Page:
This is an example of the sort of gibberish that now passes for science. The goals of most life forms are humble. A blade of grass wants sun, water, and carbon dioxide to eat. The grass doesn’t set this goal, though: whatever agency was responsible for creating the universal form of grass did. (And that couldn’t have been “evolution”.) What exactly precisely is “sustainability”? I have an answer, but if Lenton and Latour have one, they never give it. It functions as yet another propaganda word. Anything can be proclaimed as “unsustainable”.

“Gaia was built by adaptive networks of microbial actors that exchanged materials, electrons, and information, the latter through ubiquitous horizontal gene transfer. These microbial networks form the basis of the recycling loops that make up global biogeochemical cycles.”

Apparently these fellows believe that only man can use up resources. Have they never heard of locusts? Forrest fires? That other beasties spoil or soil their environments is no excuse for rapacity, of course. Nor does eschewing SJW science mean embracing “consumerism”, man’s form of a locust plague. Man is not unique except for his rationality, and the question must be “how much” instead of “if.”

Some of Earth’s climate self-regulation mechanisms are purely physical and chemical, but many involve biology. On time scales of hundreds of thousands of years, changes in global temperature are counteracted by biologically amplified changes in the removal of CO2 by silicate weathering. On intermediate time scales of millennia…[blah blah blah]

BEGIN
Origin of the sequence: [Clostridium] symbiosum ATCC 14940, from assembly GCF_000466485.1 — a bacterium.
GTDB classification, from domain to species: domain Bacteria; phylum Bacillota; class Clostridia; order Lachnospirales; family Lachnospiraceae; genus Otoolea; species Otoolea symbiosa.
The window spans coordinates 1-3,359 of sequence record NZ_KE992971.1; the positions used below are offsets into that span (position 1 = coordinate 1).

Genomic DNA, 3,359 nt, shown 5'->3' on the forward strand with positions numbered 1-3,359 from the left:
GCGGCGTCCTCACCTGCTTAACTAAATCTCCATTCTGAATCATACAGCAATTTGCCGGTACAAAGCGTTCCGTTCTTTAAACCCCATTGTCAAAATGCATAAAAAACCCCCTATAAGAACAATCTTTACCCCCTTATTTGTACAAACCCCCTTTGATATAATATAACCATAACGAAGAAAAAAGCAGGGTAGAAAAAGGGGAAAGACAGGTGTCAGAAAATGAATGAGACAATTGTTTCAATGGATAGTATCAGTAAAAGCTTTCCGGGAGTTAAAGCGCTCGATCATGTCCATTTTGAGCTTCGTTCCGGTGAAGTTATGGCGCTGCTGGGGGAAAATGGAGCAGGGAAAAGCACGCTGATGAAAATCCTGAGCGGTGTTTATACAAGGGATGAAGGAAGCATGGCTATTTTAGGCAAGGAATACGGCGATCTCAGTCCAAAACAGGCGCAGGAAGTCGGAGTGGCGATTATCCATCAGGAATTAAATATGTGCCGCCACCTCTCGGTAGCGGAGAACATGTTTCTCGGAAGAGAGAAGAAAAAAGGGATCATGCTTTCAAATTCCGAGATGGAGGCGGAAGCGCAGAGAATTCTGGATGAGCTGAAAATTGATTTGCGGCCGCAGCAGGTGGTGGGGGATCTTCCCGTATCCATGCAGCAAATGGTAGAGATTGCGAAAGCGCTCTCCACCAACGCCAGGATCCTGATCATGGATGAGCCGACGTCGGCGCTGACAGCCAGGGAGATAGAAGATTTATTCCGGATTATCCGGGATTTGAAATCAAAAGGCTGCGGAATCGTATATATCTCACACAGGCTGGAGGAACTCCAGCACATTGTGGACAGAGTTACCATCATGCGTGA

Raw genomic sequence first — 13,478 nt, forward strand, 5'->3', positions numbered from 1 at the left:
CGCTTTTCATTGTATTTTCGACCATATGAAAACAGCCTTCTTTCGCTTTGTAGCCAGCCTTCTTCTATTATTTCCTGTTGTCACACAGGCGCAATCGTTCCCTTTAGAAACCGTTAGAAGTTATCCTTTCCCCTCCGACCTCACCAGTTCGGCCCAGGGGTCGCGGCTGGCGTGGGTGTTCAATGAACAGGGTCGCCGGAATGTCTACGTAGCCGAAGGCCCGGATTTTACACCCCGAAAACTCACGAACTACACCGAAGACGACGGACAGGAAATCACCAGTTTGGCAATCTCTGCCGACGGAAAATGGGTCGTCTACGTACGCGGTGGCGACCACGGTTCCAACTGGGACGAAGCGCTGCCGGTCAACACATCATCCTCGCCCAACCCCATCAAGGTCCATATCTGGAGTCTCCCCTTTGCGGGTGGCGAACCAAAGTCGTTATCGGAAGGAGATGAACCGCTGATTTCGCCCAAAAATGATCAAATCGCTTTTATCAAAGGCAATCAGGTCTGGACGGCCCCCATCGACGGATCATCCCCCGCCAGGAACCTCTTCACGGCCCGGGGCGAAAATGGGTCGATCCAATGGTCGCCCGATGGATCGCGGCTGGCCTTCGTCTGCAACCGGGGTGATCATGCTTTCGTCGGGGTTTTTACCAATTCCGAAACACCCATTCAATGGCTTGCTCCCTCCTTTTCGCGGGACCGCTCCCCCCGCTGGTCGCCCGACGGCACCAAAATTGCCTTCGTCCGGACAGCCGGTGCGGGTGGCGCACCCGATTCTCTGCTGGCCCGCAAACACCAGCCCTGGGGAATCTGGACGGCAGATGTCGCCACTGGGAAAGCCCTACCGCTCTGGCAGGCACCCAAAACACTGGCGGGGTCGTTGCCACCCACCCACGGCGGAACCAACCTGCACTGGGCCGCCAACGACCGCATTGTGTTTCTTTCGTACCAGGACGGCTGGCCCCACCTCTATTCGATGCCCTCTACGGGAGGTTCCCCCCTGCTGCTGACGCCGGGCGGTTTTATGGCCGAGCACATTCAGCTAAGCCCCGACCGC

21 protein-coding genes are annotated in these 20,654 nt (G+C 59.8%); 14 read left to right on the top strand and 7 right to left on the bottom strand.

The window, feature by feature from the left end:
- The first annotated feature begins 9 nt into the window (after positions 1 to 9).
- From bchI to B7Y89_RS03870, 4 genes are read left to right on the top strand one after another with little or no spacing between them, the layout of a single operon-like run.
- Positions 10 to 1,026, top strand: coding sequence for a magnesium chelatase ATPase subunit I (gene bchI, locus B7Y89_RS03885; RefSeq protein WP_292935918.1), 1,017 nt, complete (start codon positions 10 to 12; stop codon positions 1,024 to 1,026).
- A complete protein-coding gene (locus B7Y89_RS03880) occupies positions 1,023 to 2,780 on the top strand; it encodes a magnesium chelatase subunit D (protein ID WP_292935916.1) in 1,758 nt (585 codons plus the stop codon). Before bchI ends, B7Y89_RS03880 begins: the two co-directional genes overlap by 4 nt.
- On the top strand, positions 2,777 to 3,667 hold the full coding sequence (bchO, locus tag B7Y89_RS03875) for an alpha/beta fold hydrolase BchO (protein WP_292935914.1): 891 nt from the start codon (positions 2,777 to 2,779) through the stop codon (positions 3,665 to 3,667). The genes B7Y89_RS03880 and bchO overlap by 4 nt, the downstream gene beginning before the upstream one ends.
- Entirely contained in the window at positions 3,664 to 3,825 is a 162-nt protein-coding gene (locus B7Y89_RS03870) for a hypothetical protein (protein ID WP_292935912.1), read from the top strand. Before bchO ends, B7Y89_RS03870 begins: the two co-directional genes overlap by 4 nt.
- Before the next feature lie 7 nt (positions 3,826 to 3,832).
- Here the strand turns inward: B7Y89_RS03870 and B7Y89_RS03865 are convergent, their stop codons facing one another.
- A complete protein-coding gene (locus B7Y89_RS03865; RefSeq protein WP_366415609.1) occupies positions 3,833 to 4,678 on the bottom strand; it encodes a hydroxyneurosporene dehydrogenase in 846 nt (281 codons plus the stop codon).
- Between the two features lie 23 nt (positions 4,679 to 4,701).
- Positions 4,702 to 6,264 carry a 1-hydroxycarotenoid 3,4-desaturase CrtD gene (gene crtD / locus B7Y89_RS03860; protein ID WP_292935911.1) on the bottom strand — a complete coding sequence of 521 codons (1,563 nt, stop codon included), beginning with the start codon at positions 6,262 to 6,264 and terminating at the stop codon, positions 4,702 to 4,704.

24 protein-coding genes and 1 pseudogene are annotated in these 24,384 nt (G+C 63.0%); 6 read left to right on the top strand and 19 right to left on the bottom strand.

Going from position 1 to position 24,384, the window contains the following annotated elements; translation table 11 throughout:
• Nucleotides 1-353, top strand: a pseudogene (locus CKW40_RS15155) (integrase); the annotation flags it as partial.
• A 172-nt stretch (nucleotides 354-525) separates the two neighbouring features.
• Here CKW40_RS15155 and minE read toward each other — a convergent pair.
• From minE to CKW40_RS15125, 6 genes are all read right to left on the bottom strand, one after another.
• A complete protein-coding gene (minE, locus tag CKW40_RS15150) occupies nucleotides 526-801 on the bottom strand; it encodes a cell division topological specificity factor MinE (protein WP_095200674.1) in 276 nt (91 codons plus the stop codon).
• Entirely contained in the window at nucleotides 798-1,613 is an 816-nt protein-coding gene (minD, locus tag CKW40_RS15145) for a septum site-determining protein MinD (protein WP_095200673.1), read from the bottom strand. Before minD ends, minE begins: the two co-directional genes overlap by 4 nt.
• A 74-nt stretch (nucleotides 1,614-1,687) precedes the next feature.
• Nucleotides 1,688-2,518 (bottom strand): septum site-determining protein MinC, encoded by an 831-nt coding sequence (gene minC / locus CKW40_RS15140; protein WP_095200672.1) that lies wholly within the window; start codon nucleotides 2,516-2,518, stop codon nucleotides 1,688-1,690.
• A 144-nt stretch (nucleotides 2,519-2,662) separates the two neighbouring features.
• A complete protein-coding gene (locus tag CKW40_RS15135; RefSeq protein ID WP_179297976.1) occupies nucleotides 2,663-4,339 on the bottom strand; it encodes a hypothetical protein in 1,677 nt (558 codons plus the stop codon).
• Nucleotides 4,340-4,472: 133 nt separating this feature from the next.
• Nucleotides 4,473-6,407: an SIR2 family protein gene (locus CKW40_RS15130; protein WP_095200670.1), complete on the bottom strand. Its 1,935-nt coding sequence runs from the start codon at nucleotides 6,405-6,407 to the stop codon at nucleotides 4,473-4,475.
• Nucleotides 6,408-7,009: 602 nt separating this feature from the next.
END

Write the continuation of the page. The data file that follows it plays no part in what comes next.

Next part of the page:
In all this they have forgotten the sun. Odd, that. They recall high CO2 levels from long ago, but forget the direction of cause and effect (as many do: usually increasing in temperature presaged increases in CO2: golly).

What is Gaia 2.0 really about? Here’s a hint.

Implementation of alternative forms of climate control to reduce production of CO2 or augment existing feedbacks depends on who is in charge of such voluntary activity. The results would clearly be different if the Intergovernmental Panel on Climate Change, President Putin, the California legislature, or President Trump had their finger on the proverbial thermostat. In reality, all these agents and many others have some grip on the thermostat, and their combined effect is not simple to predict.